In 2014, the United Nations released an assessment of what would happen to Karachi if it faced another Tsunami like the one it faced in 1945 that claimed the lives of almost 4,000 people. So far, no tangible evacuation plan exists, despite efforts to implement an early-warning system to prepare the city’s residents in case of an emergency.
An additional strain to Karachi’s stability is the Port Qasim Power Project, part of the China-Pakistan Economic Corridor programme, currently in development along the coastline of the Arabian Sea. Though created to alleviate Pakistan’s energy crisis, the project has wreaked havoc on the lives of people living in close proximity and has damaged one of Pakistan’s most critical ecosystems. Many Pakistanis living along the coastal belt rely on the ecosystem’s stability for their livelihood, to farm and fish. Changes in the ecosystem, caused both by manmade developments and climate change, have displaced as many as 80 per cent of the five million Pakistanis who once lived along the banks of the Delta. Climate-induced migration has spread across much of Pakistan, as droughts, floods and sea intrusion disrupt local communities.
With sea levels rising, there is also an increased chance of trans-boundary migration. According to a report by Dawn, sea level rise is expected to produce 35-40 million climate refugees. These Pakistani refugees will have no place to go: Migration to India will not be possible because of the tense political history between the nations and Bangladesh will not be able to absorb the vast number of refugees as it suffers from its own low-lying coastal belt.
Dr Inam of the NIO agrees that the danger is imminent unless drastic actions are taken. “Time for Karachi is quickly running out,” he said. “Some parts of Karachi’s Malir have already gone under water. And with the current rate of climate change, the economic hub of Pakistan has 35 to 45 years before it completely submerges into the Arabian Sea.”
Karachi’s stability is critical to Pakistan’s security. As climate change increases the intensity of natural disasters and threatens economic stability, the fate of the metropolis could shape that of the entire country.
Pakistan runs on an agrarian economy. From 1949 to 1950, Pakistan’s agriculture sector was responsible for 53 per cent of the total GDP. By 1980 to 1981, this figure had dropped to 31 per cent. In recent years, it has fallen even further to 21.4 per cent. Among other factors, experts blame the drop on increased floods and droughts. The decrease in agricultural contributions to national GDP have stunted the economic growth of the country. According to leading economist Ishrat Hussain, the economy grew by 2.9 per cent per annum in the last five years, but it could have exceeded a projected rate of 6.5 per cent if flooding had not caused economic and human losses.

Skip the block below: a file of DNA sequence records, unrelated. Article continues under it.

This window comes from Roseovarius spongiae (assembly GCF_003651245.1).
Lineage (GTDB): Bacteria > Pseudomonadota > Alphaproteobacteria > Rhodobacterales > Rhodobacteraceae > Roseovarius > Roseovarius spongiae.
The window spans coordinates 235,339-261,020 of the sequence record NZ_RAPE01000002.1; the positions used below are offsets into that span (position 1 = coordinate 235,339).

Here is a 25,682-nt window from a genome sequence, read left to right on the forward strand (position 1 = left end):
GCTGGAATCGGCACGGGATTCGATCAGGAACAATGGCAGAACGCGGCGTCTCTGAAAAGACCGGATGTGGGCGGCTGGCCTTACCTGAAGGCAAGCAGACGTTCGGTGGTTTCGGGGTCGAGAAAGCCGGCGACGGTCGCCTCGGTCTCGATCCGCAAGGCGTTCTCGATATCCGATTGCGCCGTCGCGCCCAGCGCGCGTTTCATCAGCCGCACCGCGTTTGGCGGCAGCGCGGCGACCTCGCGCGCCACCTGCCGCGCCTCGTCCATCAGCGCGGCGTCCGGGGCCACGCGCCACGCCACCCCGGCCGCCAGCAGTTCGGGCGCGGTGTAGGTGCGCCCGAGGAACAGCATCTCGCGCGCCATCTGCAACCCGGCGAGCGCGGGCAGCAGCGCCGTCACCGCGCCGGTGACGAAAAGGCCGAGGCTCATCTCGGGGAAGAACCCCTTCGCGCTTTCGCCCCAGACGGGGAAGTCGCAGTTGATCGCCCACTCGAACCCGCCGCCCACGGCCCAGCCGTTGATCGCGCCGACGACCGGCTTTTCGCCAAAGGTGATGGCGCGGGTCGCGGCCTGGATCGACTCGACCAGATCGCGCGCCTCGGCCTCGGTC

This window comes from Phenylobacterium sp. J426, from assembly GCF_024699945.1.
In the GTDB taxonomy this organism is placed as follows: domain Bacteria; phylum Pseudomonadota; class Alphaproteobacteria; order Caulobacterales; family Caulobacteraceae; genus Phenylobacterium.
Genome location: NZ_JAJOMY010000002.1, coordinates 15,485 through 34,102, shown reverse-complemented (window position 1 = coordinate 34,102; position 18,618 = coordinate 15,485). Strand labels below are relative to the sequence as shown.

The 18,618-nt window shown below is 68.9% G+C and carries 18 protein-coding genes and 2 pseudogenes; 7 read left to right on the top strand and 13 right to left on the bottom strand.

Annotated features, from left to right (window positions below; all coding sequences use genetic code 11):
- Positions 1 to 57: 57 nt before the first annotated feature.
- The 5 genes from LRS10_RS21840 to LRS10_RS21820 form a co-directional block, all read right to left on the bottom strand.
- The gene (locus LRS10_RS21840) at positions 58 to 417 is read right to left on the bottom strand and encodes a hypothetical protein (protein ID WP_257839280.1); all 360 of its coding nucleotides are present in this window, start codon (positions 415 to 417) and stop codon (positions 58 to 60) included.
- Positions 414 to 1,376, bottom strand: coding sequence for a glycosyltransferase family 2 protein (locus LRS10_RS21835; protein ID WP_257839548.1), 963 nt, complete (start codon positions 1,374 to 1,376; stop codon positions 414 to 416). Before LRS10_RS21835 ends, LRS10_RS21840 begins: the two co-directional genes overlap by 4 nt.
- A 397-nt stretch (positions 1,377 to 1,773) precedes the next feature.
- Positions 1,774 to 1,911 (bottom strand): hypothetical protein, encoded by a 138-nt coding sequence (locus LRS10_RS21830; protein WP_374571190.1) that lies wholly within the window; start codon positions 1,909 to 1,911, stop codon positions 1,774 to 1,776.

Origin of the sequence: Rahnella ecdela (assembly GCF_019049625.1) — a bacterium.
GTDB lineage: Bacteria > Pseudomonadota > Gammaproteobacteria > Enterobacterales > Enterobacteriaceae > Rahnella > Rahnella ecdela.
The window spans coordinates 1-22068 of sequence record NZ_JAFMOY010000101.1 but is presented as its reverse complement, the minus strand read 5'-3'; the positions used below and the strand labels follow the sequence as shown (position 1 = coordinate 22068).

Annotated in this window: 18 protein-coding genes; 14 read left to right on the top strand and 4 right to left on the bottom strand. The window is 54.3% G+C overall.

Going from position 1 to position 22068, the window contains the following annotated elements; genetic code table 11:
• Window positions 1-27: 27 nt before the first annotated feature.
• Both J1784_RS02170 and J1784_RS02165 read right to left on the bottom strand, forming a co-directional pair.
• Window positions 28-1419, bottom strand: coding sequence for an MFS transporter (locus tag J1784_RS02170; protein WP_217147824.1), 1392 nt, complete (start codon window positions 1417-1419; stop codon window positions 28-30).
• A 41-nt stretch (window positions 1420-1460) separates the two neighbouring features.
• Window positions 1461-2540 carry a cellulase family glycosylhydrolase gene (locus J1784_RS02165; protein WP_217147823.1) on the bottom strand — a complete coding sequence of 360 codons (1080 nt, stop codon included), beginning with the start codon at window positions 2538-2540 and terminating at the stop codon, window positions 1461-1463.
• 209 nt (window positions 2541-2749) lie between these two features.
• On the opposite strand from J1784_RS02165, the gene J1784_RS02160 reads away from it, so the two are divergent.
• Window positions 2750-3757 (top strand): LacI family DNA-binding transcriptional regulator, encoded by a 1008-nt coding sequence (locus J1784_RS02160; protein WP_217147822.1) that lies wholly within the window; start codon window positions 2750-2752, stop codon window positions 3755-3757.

According to a report published by the US Department of Defence, “climate change will exacerbate global instability, posing an immediate threat to national security”. Among other factors, the report identified strained water supplies due to melting glaciers as a factor that could trigger instability. Pakistan ranks as the sixth-most populous country in the world and is already unable to meet the growing water demand. Flooding and droughts destroy billions of dollars’ worth of crops every year, increasing the rates of inflation and unemployment. In addition to the water shortage, the long-term damage to fields and crops will lead to food scarcity. If this trend continues, Pakistan will be unable to meet the demands of its population, which is growing by nearly 2 per cent each year.
It is imperative that Pakistan makes climate change a priority. Failure to do so will jeopardise the country’s national security. Where water and food shortage catalyses civil unrest and conflicts, it will also hinder the government’s ability to properly manage its resources.
Currently, Pakistan has allocated Rs58.8 million (Dh2.06 million) to combat climate change, a commitment that must be increased. Since Pakistan is not financially secure enough to afford climate-change implementation programmes on its own, it needs assistance from foreign entities as well as climate-change experts who can design comprehensive programmes, bearing in mind the government’s limitations.
The historic Paris Agreement in 2015 provides hope for a global response to the threat of climate change. The agreement made it clear that the responsibility for climate change lies with all nations. The government of Pakistan, much like all the member countries, has an obligation to follow strict guidelines and adopt more intense and frequent reporting of their progress. Only by assessing the vulnerabilities and needs of the state and strengthening its adaptation at the local level can Pakistan fully pursue opportunities offered, especially climate financing opportunities, through the Paris Climate Summit.
— Foreign Policy/New York Times News Service
Sualiha Nazar is a Mass Communication professional who has previously worked for the News and Corporate and Marketing Communication (CMC).